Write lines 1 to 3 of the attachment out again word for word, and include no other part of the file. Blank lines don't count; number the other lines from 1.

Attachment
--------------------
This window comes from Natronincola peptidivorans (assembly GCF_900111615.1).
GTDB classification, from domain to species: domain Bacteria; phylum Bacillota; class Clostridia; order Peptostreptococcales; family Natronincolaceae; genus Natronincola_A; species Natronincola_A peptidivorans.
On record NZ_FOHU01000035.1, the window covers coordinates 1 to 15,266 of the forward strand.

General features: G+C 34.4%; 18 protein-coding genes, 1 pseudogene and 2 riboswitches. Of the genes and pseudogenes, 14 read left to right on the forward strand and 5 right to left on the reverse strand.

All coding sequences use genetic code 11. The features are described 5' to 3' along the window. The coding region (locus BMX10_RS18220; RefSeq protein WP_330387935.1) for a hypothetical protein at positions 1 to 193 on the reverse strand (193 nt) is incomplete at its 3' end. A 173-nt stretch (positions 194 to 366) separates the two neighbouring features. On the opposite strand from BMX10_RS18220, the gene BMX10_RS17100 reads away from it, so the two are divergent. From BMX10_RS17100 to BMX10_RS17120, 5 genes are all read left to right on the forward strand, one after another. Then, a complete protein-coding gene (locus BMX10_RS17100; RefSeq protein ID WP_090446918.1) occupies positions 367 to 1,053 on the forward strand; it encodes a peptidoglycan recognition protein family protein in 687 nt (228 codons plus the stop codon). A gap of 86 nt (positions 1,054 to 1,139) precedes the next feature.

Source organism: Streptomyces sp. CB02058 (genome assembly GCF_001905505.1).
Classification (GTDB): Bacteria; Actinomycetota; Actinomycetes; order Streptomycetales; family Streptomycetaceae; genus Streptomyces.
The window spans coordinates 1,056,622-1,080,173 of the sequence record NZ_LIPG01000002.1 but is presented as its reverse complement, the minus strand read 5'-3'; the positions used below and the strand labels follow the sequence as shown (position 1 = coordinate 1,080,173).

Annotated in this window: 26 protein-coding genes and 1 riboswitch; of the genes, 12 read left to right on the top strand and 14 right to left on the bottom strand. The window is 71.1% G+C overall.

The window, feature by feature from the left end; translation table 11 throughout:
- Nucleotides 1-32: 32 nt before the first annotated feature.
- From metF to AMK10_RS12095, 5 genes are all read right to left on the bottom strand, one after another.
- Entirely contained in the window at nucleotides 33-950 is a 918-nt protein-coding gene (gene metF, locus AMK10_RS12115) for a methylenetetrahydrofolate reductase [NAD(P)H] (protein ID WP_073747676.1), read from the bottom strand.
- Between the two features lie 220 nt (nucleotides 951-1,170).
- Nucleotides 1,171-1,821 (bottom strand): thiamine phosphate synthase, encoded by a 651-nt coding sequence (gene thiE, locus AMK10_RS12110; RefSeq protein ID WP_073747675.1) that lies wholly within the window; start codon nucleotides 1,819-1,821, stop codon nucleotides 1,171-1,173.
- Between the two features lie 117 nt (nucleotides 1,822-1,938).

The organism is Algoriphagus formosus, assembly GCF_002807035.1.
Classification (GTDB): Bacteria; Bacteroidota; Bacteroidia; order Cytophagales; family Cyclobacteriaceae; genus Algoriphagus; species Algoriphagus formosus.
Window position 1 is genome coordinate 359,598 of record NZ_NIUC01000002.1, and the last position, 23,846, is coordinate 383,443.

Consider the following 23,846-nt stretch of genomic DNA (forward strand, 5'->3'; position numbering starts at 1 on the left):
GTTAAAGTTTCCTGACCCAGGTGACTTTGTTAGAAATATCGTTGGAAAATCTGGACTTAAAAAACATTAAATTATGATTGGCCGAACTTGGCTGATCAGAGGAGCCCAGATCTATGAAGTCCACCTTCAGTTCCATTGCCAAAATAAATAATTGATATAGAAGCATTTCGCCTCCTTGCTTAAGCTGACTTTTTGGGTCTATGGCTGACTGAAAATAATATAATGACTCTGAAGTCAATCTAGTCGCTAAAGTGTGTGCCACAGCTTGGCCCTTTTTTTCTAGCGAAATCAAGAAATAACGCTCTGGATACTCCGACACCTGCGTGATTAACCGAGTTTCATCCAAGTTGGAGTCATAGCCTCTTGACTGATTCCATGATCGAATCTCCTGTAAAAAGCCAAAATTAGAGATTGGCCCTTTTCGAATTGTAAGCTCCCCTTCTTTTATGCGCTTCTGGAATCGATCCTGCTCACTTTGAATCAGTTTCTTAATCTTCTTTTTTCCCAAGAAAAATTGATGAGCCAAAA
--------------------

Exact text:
This window comes from Natronincola peptidivorans (assembly GCF_900111615.1).
GTDB classification, from domain to species: domain Bacteria; phylum Bacillota; class Clostridia; order Peptostreptococcales; family Natronincolaceae; genus Natronincola_A; species Natronincola_A peptidivorans.
On record NZ_FOHU01000035.1, the window covers coordinates 1 to 15,266 of the forward strand.